Nintendo reportedly showcased the Switch 2 behind closed doors at Gamescom last month. As per Eurogamer, select game developers got an early peek at the Switch successor, alongside tech demos highlighting its improved performance. One such demo is described to have shown an improved version of 2017’s The Legend of Zelda: Breath of the Wild, targeting a higher framerate and resolution when compared to the original’s 30fps. That said, it’s unclear whether the game will be re-released for the new console, which is eyeing a launch in the second half of 2024. Back in August, Nintendo also sent development kits to certain studios for testing, with a promise of a portable mode.
Following Eurogamer’s initial report, VGChttps://www.videogameschronicle.com/news/sources-nintendo-showed-switch-2-demos-at-gamescom/ corroborated the claim by adding that Nintendo also secretly presented Epic Games’ The Matrix Awakens tech demo, at the event. The real-time experience was released in 2021 to showcase the power of the PS5 and Xbox Series S/X, in addition to showing the high-quality renders made possible by Unreal Engine 5. VGC’s sources suggest that the demo was making use of Nvidia’s DLSS upscaling technology with ray-tracing enabled.
Could this mean Nintendo and Nvidia are working together on a chip? Regardless, it is worth noting that ray-tracing shouldn’t be taken as a sign that the Switch 2’s raw power is anywhere near the current-gen consoles. The Switch 2 still needs to be portable and conserve battery power, whereas the PlayStation and Xbox consoles draw power directly from an outlet.
Earlier reports claimed that the Switch 2 will come with an LCD screen instead of the premium OLEDs as a cost-cutting measure, in addition to a cartridge slot to read physical games. While backwards compatibility will be advantageous for players, it appears as though some third-party developers have pushed back against the idea, so they could re-sell games for the new hardware. Heading into the next year, the company has a strong lineup of exclusive titles for the current Nintendo Switch, ranging from Super Mario Bros. Wonder to an untitled Princess Peach game. The need for a new Nintendo gaming system became super apparent during the release of The Legend of Zelda: Tears of the Kingdom, which struggled to provide smooth framerates.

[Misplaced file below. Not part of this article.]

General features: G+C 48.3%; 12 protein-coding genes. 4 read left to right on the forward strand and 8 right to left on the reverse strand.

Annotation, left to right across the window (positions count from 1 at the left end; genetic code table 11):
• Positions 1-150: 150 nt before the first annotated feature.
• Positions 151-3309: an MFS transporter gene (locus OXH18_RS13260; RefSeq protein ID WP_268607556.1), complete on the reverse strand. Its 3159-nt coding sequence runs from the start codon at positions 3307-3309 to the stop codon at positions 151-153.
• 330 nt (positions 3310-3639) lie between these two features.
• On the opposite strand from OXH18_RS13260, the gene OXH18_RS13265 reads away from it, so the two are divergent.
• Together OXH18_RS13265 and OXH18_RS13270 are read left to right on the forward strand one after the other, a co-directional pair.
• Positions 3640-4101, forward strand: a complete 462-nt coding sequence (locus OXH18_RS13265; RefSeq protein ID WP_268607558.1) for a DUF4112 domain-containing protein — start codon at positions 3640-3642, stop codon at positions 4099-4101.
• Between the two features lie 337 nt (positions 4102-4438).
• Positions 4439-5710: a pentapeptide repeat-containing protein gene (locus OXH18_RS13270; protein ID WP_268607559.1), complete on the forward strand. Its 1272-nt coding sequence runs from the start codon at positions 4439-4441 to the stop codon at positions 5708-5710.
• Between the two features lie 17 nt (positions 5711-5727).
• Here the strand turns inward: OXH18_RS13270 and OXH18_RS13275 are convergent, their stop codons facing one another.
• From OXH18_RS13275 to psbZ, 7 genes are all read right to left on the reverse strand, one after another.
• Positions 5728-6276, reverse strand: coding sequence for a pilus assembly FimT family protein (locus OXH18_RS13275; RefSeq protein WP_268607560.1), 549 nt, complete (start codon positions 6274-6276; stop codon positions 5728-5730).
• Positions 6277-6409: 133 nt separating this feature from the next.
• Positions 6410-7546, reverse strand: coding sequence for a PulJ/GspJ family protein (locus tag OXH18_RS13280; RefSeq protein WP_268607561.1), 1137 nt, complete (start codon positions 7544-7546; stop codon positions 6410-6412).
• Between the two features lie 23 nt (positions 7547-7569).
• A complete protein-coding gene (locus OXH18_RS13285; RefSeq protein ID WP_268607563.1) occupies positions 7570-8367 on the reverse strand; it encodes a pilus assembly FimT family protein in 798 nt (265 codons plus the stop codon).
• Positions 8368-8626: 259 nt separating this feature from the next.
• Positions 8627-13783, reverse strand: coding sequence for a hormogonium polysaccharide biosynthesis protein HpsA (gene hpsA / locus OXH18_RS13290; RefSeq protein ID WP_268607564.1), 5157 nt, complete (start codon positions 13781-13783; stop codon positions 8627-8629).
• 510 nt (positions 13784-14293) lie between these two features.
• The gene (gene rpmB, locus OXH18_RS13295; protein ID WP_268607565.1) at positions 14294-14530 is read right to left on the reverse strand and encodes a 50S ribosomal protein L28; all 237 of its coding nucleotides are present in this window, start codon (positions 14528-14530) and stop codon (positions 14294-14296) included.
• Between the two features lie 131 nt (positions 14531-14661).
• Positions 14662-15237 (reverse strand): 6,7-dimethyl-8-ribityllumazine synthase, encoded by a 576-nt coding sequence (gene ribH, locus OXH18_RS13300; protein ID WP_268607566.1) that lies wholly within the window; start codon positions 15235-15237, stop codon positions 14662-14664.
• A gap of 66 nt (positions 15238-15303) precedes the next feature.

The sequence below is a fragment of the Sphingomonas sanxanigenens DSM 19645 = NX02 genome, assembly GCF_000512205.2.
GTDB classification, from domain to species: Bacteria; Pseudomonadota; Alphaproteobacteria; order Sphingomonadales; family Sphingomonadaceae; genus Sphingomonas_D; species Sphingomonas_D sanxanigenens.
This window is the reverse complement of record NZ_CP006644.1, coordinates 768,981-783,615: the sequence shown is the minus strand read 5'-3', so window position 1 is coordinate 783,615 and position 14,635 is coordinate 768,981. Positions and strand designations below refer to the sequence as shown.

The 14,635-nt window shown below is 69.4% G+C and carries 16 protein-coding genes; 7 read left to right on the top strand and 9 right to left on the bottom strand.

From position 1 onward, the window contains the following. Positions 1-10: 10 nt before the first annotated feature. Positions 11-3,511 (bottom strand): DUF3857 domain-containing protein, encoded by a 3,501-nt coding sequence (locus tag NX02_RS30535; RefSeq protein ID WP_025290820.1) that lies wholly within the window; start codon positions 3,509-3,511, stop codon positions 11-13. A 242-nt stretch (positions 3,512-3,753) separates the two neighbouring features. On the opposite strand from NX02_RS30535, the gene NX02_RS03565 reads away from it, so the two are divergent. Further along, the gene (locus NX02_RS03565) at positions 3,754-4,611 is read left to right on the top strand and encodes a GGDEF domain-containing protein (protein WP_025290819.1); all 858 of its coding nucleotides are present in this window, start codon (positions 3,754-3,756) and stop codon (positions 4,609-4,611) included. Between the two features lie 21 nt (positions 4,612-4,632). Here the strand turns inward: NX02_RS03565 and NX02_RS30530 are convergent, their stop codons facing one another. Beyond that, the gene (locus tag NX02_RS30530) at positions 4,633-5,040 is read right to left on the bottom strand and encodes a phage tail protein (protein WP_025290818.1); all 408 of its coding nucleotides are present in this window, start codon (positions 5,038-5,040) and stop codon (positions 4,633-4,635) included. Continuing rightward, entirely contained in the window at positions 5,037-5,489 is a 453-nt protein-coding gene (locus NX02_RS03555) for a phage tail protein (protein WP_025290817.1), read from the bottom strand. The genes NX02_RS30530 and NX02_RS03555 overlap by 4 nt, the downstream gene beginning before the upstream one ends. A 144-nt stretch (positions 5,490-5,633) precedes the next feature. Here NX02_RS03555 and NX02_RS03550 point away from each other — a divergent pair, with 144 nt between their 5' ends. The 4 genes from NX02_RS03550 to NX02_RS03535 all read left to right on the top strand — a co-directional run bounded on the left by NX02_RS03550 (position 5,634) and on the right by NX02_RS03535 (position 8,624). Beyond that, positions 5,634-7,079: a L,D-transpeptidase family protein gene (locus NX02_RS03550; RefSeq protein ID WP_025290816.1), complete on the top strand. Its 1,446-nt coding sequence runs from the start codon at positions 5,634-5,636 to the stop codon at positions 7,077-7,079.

Rumours of a Switch Pro began in 2020, with Bloomberg reporting that Nintendo was meant to leverage Nvidia’s upgraded hardware and 4K resolution. In other news, the European Union adopted a new regulation for battery sustainability, which implied that handheld consoles would be required to house replaceable batteries by 2027. It offered a four-year timeline for manufacturers to redesign their products, such that customers are able to remove and replace portable batteries using commercially available tools or specialised ones that must be included within the package. Currently, there’s no telling if Nintendo’s Switch follow-up will stick to those rules, albeit heavy opposition from console manufacturers could even prevent the ruling from going through.